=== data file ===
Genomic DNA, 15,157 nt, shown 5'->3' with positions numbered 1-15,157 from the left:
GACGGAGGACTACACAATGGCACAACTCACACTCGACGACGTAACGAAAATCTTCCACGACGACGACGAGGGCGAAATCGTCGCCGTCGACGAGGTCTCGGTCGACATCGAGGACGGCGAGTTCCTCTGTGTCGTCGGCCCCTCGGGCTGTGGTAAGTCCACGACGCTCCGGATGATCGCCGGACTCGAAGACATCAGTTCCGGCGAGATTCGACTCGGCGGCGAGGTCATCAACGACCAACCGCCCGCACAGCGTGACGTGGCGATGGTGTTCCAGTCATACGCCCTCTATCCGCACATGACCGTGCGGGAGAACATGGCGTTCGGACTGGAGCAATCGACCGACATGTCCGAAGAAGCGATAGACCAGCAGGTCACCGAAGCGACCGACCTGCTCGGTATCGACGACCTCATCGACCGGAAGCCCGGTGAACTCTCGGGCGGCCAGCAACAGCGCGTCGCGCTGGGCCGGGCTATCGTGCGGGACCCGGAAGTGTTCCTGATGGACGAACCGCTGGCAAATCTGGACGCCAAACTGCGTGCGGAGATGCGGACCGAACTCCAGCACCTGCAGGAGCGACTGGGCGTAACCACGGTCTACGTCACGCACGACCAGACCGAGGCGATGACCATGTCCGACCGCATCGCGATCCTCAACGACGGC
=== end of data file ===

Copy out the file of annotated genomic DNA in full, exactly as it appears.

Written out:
Genomic DNA, 15,157 nt, shown 5'->3' with positions numbered 1-15,157 from the left:
GACGGAGGACTACACAATGGCACAACTCACACTCGACGACGTAACGAAAATCTTCCACGACGACGACGAGGGCGAAATCGTCGCCGTCGACGAGGTCTCGGTCGACATCGAGGACGGCGAGTTCCTCTGTGTCGTCGGCCCCTCGGGCTGTGGTAAGTCCACGACGCTCCGGATGATCGCCGGACTCGAAGACATCAGTTCCGGCGAGATTCGACTCGGCGGCGAGGTCATCAACGACCAACCGCCCGCACAGCGTGACGTGGCGATGGTGTTCCAGTCATACGCCCTCTATCCGCACATGACCGTGCGGGAGAACATGGCGTTCGGACTGGAGCAATCGACCGACATGTCCGAAGAAGCGATAGACCAGCAGGTCACCGAAGCGACCGACCTGCTCGGTATCGACGACCTCATCGACCGGAAGCCCGGTGAACTCTCGGGCGGCCAGCAACAGCGCGTCGCGCTGGGCCGGGCTATCGTGCGGGACCCGGAAGTGTTCCTGATGGACGAACCGCTGGCAAATCTGGACGCCAAACTGCGTGCGGAGATGCGGACCGAACTCCAGCACCTGCAGGAGCGACTGGGCGTAACCACGGTCTACGTCACGCACGACCAGACCGAGGCGATGACCATGTCCGACCGCATCGCGATCCTCAACGACGGC